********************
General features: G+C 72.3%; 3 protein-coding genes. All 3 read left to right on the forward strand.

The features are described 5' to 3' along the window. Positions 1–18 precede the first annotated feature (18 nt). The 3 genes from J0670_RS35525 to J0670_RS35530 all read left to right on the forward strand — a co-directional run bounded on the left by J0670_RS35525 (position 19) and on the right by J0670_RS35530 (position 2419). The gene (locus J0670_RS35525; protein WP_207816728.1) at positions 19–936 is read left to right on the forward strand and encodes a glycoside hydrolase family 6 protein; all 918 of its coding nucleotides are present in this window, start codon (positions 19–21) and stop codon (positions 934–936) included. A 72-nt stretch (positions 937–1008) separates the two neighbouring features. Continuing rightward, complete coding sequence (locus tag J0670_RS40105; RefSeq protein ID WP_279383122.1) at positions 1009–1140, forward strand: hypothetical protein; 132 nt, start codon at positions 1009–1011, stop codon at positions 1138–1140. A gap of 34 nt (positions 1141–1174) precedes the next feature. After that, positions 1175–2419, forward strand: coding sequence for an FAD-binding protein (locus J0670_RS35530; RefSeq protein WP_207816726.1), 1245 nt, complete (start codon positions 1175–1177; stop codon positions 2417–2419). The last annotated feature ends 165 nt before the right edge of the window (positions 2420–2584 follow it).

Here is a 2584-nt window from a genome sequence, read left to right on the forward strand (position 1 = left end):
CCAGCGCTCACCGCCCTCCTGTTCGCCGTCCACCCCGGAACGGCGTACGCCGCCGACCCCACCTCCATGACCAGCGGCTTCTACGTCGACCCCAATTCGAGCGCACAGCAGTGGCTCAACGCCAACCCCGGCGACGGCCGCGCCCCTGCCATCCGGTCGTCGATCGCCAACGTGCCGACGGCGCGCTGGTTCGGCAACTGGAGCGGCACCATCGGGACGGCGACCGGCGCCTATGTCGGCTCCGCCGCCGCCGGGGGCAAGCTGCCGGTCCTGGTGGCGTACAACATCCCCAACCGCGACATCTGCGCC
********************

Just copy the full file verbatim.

General features: G+C 72.3%; 3 protein-coding genes. All 3 read left to right on the forward strand.

The features are described 5' to 3' along the window. Positions 1–18 precede the first annotated feature (18 nt). The 3 genes from J0670_RS35525 to J0670_RS35530 all read left to right on the forward strand — a co-directional run bounded on the left by J0670_RS35525 (position 19) and on the right by J0670_RS35530 (position 2419). The gene (locus J0670_RS35525; protein WP_207816728.1) at positions 19–936 is read left to right on the forward strand and encodes a glycoside hydrolase family 6 protein; all 918 of its coding nucleotides are present in this window, start codon (positions 19–21) and stop codon (positions 934–936) included. A 72-nt stretch (positions 937–1008) separates the two neighbouring features. Continuing rightward, complete coding sequence (locus tag J0670_RS40105; RefSeq protein ID WP_279383122.1) at positions 1009–1140, forward strand: hypothetical protein; 132 nt, start codon at positions 1009–1011, stop codon at positions 1138–1140. A gap of 34 nt (positions 1141–1174) precedes the next feature. After that, positions 1175–2419, forward strand: coding sequence for an FAD-binding protein (locus J0670_RS35530; RefSeq protein WP_207816726.1), 1245 nt, complete (start codon positions 1175–1177; stop codon positions 2417–2419). The last annotated feature ends 165 nt before the right edge of the window (positions 2420–2584 follow it).

Here is a 2584-nt window from a genome sequence, read left to right on the forward strand (position 1 = left end):
CCAGCGCTCACCGCCCTCCTGTTCGCCGTCCACCCCGGAACGGCGTACGCCGCCGACCCCACCTCCATGACCAGCGGCTTCTACGTCGACCCCAATTCGAGCGCACAGCAGTGGCTCAACGCCAACCCCGGCGACGGCCGCGCCCCTGCCATCCGGTCGTCGATCGCCAACGTGCCGACGGCGCGCTGGTTCGGCAACTGGAGCGGCACCATCGGGACGGCGACCGGCGCCTATGTCGGCTCCGCCGCCGCCGGGGGCAAGCTGCCGGTCCTGGTGGCGTACAACATCCCCAACCGCGACATCTGCGCC